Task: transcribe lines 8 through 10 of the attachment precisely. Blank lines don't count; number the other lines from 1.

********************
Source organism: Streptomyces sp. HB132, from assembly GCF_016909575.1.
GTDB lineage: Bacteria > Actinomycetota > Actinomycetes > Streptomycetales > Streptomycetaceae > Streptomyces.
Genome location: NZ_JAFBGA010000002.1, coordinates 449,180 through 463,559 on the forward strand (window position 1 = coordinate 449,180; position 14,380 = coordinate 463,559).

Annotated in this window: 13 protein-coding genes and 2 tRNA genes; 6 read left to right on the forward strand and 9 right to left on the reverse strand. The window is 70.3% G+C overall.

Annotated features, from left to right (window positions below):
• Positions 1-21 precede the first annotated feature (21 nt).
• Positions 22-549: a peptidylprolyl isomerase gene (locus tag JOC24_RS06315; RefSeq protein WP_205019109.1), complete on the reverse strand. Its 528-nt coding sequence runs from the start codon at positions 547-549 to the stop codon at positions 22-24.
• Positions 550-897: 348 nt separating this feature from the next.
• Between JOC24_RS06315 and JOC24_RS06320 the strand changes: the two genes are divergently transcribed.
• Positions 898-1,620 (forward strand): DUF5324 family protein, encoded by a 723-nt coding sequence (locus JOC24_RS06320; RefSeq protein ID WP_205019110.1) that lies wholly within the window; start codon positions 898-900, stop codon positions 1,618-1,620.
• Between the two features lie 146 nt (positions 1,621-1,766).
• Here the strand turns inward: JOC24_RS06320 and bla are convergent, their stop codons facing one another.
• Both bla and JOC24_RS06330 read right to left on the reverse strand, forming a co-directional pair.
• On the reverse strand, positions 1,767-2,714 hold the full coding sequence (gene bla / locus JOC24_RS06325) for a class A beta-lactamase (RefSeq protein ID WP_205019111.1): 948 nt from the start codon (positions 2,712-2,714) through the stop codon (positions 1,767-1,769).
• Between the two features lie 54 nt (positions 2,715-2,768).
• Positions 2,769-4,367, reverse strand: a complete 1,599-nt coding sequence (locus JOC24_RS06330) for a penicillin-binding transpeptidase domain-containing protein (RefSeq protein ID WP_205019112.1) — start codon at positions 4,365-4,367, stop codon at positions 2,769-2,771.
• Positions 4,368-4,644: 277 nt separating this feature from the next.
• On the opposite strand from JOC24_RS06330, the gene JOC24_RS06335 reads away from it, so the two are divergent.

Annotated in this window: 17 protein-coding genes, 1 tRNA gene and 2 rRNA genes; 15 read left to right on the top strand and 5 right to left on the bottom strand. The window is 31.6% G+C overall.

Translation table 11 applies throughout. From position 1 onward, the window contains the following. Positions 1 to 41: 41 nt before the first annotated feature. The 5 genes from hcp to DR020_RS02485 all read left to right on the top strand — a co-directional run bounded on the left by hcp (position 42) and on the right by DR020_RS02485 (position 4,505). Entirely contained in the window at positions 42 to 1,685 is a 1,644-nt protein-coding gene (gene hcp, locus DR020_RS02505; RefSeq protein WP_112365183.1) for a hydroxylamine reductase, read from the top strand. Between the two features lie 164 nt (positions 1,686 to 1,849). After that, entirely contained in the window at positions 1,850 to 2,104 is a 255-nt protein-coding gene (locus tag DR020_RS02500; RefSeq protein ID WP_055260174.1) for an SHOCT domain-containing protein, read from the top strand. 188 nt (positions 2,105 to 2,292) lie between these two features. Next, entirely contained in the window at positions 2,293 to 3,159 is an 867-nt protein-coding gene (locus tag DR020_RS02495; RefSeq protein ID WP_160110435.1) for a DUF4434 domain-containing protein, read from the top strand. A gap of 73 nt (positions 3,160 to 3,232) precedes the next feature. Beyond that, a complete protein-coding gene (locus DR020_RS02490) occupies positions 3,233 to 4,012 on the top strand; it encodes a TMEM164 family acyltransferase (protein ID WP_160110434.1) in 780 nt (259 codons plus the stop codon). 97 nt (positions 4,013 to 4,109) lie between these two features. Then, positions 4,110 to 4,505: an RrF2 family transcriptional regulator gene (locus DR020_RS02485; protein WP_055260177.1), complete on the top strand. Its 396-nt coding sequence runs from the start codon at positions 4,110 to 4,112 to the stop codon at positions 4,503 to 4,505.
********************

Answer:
• Positions 550-897: 348 nt separating this feature from the next.
• Between JOC24_RS06315 and JOC24_RS06320 the strand changes: the two genes are divergently transcribed.
• Positions 898-1,620 (forward strand): DUF5324 family protein, encoded by a 723-nt coding sequence (locus JOC24_RS06320; RefSeq protein ID WP_205019110.1) that lies wholly within the window; start codon positions 898-900, stop codon positions 1,618-1,620.